Trinity College Science Gallery to be replicated in Melbourne
Melbourne centre is the third international science gallery modelled on Dublin
Lucy Whitaker, from Terenure, stands beside Lighthouse, by Fergal McCarthy, at the Science Gallery Trinity College Dublin. Photograph: Dara Mac Dónaill
Ireland’s Science Gallery at Trinity College Dublin is to be replicated in Australia with the creation of Science Gallery Melbourne.
The centre to be built at the University of Melbourne is the third international Science Gallery modelled on the gallery in Dublin, with two others already announced for London and Bangalore.
The Dublin gallery opened in 2008 with a mission to blend art and science into engaging exhibitions that were particularly attractive to a 15- to 25-year-old age group.
It was an immediate success and in 2012 with a €1 million grant from philanthropic body Google.org it was decided to help open similar galleries attached to major universities around the world, said Dr Michael John Gorman chief executive officer of Science Gallery International.
“We chose Melbourne for a number of reasons not least the excellence of the university, but also because it is a city with a vibrant cultural scene, a place where art and science can come together in new ways,” he said.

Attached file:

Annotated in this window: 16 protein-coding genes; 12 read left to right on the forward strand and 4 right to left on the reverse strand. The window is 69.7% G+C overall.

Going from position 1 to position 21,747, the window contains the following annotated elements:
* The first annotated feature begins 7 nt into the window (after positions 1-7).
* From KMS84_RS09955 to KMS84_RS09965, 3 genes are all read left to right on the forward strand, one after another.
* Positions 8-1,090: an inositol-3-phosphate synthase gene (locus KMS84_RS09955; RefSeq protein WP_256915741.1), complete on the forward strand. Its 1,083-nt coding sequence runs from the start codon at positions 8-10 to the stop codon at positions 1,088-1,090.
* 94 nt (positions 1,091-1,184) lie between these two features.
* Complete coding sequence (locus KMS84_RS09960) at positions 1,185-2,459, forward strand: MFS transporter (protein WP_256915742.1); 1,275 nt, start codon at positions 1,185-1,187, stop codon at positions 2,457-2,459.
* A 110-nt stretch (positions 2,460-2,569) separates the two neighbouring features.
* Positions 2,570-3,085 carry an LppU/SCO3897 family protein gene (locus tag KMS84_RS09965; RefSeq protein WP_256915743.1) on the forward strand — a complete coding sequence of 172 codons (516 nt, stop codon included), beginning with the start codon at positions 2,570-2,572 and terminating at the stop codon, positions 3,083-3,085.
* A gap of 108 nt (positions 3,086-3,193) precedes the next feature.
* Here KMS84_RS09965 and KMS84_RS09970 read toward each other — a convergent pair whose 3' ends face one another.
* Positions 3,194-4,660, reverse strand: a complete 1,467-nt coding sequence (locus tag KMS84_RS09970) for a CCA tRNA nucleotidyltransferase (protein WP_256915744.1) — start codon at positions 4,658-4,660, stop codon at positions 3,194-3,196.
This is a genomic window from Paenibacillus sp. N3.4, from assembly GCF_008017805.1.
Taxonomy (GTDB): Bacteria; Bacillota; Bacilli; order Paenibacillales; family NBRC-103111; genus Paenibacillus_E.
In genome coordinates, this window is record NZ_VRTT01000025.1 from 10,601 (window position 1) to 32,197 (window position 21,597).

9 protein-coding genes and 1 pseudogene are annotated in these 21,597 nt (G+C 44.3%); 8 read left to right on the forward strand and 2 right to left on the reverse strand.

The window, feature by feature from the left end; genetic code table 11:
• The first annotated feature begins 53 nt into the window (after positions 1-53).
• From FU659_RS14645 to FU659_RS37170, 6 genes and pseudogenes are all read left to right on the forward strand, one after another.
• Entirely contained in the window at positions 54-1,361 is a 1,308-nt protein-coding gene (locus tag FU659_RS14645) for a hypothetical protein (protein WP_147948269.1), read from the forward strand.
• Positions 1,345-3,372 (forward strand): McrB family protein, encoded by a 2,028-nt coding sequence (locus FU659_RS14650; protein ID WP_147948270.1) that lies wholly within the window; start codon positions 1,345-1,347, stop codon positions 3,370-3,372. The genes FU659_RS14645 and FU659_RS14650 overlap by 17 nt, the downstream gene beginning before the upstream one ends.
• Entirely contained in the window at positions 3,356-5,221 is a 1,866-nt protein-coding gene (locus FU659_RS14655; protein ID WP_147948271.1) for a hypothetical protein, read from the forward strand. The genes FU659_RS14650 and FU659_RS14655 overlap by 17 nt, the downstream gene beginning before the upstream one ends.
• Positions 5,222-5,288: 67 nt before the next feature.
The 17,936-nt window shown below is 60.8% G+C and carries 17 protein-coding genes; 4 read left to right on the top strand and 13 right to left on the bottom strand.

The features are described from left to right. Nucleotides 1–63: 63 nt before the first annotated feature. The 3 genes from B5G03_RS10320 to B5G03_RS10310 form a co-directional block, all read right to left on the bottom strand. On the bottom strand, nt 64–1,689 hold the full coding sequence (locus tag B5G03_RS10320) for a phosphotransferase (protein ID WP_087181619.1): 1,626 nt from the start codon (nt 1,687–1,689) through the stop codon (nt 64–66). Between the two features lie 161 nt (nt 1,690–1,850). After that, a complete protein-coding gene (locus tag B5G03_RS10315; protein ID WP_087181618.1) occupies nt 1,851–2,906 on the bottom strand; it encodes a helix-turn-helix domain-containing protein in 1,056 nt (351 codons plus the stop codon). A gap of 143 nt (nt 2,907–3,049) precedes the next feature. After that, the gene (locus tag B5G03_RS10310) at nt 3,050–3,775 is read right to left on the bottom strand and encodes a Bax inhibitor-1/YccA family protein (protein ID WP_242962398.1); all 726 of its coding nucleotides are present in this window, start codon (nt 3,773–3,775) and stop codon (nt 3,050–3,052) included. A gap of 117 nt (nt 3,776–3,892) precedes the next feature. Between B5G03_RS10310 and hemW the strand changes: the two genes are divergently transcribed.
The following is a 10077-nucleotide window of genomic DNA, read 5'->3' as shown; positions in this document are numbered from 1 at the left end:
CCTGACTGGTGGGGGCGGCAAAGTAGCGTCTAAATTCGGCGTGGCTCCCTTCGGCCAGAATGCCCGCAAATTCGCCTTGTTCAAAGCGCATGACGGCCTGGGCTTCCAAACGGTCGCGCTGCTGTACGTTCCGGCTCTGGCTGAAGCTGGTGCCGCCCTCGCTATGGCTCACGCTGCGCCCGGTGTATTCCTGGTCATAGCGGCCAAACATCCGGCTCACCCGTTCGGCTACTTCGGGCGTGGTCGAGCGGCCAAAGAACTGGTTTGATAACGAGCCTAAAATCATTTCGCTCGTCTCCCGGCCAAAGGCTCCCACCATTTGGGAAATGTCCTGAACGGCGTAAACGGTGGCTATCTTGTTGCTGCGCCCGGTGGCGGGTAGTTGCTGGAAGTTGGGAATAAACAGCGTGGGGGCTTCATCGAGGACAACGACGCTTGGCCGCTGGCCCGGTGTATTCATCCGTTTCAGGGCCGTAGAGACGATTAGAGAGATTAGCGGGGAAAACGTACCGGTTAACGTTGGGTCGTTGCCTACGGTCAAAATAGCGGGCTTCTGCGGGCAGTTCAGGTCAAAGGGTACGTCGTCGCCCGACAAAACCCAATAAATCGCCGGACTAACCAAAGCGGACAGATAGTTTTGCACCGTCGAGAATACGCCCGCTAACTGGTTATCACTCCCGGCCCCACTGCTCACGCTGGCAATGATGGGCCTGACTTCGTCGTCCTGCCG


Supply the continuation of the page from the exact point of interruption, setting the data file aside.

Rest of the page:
Science Gallery International is a not for profit company headquartered in Dublin. It plans to open galleries in New York and a west coast US city, in an Asian country and also Venice.
This would bring to eight the number of galleries including Dublin. “It is an Irish brand going worldwide,” Dr Gorman said.
An additional €1.2 million in support of this aim comes from the Cordover Foundation and another unnamed philanthropic body.
The gallery network will allow an exchange of ideas and exhibitions between the eight locations, he said. Science Gallery International expects to have a two-year turnover of more than €1 million coming in from touring Irish exhibitions and from development services as the new galleries are established, he said.
Science Gallery Dublin has attracted more than two million visitors since it opened seven years ago.